Javascript Menu by Deluxe-Menu.com

Course 5T - Quiz 6

 

IMPORTANT — THIS QUIZ IS ONLY FOR VIEWING AND PRINTING ONLY.
DO NOT ATTEMPT TO TAKE YOUR QUIZ ON THIS PAGE.
RETURN TO YOUR HOME PAGE TO TAKE THE QUIZ.

Note: If you have a printer, you are welcome to print out this quiz.

 
1)
MOVING TO Part 6, 'Sibling Death and Childhood Traumatic Grief': This section focuses upon specific parental actions that can assist, or can further complicate, the reactions of surviving siblings with Childhood Traumatic Grief, following the death of a sibling. This material makes specific recommendations which counselors can share with the parents.

Parents typically make efforts to ease the grief of the surviving sibling, but some of their actions can worsen the child's traumatic grief. Which of the actions below would likely be most helpful to the surviving child in working through his or her grief?
 
Parents or caregivers can put away or hide all physical reminders of the child who died, including belongings, photos, etc.
Parents or caregivers can leave the deceased child's belongings untouched, leaving things exactly as they were prior to the death.
Parents can include the surviving sibling(s) in some of the decision making about which physical reminders of the deceased child to keep visible in the home.
 
2)
Some signs that a surviving sibling may be experiencing a Traumatic Grief reaction to a sibling's death may include
 
avoiding reminders of the deceased sibling
feeling helpless or vulnerable and afraid
feeling responsible for the death, or being overly cautious and overly protective of family members
associating previously benign physical ailments with death, e.g., becoming frightened or panicked by a headache or stomach ache.
All of the above.
 
3)
Children rarely contemplate or commit suicide after the death of a sibling, and therefore parents should not be concerned if the surviving child expresses thoughts about suicide or becomes extremely withdrawn or isolated.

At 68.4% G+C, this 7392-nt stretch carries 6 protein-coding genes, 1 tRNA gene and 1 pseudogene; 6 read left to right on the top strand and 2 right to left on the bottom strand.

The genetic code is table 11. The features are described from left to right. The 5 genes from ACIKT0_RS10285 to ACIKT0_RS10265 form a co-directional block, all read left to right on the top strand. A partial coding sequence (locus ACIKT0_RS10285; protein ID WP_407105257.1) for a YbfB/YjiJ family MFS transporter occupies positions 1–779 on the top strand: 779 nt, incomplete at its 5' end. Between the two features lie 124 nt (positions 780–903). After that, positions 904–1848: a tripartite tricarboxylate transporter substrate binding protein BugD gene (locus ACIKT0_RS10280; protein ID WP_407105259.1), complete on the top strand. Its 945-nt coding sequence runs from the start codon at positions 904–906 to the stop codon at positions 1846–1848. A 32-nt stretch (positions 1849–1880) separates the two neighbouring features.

True False
 
4)
If the surviving child shows recurring feelings of responsibility and guilt about the death of the sibling, the parent can help through __________________.
 
reassuring the child that the death was not their fault, and that circumstances at the time did not make it possible for the surviving child to prevent the sibling's death.
encouraging the child to return to their regular, life-affirming activities for social support.
being alert for signs that the child is becoming isolated and withdrawn.
All of the above.
None of the above
 
5)
Because thoughts about the deceased sibling can be disturbing to the surviving child, parents should avoid concrete explanations about what caused the death until signs of Traumatic Grief have passed.
 
True False
 
6)
Re sibling identity: The death of a child often leads to changes in the structure of the family and in the roles of the surviving siblings. Encouraging the surviving child to assume the role that the deceased sibling had played in the family (e.g., 'parental stand-in' or 'pet expert' or 'details manager') will provide comfort to the surviving child.
 
True False
 
7)
A parent can help to prepare the surviving siblings for difficult questions from outsiders, by helping them to develop and practice responses that feel comfortable.
 
True False
 
8)
'Straight from the Siblings - Another Look at the Rainbow' is a RESOURCE for surviving siblings that contains quotes and stories by bereaved siblings which describe not only the sadness but also the difficult feelings such as jealousy and guilt. It is written by ____. [Available on Amazon.com]
 
Davies, B.
Blanford, C.
Ruiz, R.A.
Jampolsky, G.G. (Ed.)
Jackson, Aariane
 

 

All content on this site is Copyright (c) 2006-2020 by Pendragon Associates and/or CEU by Net

Web Analytics